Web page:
Csesznek castle is in Hungary, more exactly it is in the Trans-Danubian Region. It was built around 1263 by the Comes of Trencsén, Jakab of the Bána family. He used to be the sword-bearer of King Béla IV and the ancestor of the Cseszneki family.
Enjoy the video: https://www.youtube.com/watch?v=xsOmYO9vt6U
The castle was sold to the Csák family in the 14th century and went to King Károly Róbert in 1326 and had remained royal property until 1392 when King Zsigmond of Luxembourg traded it with the Garai family. The Garai family had made major construction in the castle. King Matthias Corvinus gave the castle of Csesznek to his treasurer, Szapolyai István in 1483.
Csesznek was taken during the Dual Kingship by King Ferdinand I in 1527. The king gave it to Bakics Pál who owned it until his death, 1537. Lord Török Bálint had it for a short time then the castle went to the chief captain of Eger, Csaby István in 1540. (Please, note that I use the Eastern name order for Hungarians where family names come first.) The Csabay-Wathay families owned it later on. It was when the Ottomans were attacking the Trans-Danubian lands in the mid-16th century.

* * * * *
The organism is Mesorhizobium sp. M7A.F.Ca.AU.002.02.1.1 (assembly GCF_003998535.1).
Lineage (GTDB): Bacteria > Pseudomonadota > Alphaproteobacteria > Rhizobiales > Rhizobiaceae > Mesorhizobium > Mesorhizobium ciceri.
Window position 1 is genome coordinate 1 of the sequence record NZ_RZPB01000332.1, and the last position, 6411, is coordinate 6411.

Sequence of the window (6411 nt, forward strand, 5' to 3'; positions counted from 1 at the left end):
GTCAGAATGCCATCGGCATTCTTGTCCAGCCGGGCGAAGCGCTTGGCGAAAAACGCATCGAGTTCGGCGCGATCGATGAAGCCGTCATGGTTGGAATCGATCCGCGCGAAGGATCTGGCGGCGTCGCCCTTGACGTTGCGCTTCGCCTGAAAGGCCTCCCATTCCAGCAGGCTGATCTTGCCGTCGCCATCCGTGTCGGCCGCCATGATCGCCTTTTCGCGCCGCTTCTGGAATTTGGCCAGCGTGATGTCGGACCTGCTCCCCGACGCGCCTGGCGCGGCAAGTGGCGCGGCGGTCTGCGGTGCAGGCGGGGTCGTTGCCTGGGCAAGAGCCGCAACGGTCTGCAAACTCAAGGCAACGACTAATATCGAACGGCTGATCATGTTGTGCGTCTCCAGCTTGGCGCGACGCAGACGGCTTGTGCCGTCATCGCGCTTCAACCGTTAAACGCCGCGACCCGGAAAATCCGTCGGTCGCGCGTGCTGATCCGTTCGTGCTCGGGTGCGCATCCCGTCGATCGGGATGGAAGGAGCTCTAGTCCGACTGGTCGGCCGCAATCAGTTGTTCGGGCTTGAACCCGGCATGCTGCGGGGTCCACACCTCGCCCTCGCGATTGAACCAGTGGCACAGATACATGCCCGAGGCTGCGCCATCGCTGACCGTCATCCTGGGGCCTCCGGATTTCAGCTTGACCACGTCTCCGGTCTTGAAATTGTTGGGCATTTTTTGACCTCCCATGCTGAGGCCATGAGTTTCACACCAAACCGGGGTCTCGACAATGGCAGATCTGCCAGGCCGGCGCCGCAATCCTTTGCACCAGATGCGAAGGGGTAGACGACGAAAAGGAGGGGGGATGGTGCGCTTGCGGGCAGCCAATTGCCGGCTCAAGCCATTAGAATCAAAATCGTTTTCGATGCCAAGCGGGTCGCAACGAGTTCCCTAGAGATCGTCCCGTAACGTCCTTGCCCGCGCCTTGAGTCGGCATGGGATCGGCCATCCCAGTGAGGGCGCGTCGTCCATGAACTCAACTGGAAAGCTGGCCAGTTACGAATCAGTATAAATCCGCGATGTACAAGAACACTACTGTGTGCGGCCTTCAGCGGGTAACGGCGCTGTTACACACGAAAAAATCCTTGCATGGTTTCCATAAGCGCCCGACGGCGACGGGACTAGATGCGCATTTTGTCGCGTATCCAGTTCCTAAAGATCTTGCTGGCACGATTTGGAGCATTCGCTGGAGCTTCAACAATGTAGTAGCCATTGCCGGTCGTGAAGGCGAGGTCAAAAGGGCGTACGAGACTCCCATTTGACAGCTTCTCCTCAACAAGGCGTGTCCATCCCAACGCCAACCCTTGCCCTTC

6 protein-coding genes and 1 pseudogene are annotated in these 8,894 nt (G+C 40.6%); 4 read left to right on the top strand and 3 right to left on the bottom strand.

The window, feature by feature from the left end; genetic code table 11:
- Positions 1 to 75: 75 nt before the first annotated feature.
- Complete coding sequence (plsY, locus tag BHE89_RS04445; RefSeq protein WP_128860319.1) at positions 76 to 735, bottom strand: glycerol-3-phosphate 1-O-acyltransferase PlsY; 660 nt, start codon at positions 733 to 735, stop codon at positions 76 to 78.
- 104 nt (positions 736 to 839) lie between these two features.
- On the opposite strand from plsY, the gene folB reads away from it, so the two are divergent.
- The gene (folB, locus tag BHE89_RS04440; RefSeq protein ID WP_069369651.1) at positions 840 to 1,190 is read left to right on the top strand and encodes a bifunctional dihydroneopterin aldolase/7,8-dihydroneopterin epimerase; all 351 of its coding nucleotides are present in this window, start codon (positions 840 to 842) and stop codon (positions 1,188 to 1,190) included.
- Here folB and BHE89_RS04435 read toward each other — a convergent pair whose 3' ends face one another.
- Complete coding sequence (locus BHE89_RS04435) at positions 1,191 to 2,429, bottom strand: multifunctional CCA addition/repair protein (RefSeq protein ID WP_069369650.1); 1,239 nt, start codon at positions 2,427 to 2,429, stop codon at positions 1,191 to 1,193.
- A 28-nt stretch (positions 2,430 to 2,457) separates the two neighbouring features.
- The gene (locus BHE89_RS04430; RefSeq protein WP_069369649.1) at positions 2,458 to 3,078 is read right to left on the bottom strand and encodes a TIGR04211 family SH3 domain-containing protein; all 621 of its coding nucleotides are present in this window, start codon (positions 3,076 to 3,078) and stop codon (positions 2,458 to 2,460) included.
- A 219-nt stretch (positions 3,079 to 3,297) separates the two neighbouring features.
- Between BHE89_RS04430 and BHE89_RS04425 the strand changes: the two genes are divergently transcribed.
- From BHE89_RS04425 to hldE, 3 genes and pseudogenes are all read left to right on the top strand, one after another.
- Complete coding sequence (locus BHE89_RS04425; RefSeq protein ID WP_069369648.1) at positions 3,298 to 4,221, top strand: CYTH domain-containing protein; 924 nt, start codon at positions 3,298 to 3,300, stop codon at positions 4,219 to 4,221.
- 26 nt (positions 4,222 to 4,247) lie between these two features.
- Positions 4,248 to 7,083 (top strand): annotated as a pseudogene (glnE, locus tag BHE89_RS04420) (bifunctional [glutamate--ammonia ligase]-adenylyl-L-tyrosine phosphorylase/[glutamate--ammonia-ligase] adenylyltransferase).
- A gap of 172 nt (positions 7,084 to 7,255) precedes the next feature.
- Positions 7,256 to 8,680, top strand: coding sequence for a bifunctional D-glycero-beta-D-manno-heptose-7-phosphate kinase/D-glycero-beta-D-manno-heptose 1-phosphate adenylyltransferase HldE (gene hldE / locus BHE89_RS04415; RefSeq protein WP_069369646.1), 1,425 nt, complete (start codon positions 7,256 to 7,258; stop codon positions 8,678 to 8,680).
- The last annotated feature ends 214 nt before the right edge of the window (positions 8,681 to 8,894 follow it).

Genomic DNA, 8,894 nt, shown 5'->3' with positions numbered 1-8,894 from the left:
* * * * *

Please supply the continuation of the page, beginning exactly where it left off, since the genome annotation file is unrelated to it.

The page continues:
Then, the captain of Csesznek was Wathay Lőrinc who died in 1573 in a tragic accident: he was a bit drunk and tried to fire a cannon loaded with old gunpowder. The artilleryman didn’t want to allow it but the captain grabbed the torch from his hand and ignited the cannon which exploded, killing both of them.
The Ottoman Turks took the castle in 1594 but it was retaken four years later. Csesznek was given to the Count Cseszneky family who opened its gates before the army of Prince Bocskai István in 1605. The castle was taken by force in 1619 by the generals of Prince Bethlen Gábor, called George Haller and Fekete Péter. You can read more about Prince Bocskai here:
According to the Treaty of Nikolsburg in 1622, the castle returned to the Habsburgs again. The castle went to the Esterházy family by trade in 1635. The kuruc rebels of Prince Rákóczi Ferenc took it in 1705 but it was retaken by the Habsburgs in 1709. It was in ruins in 1828…
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Here are a few nice pictures of Csesznek: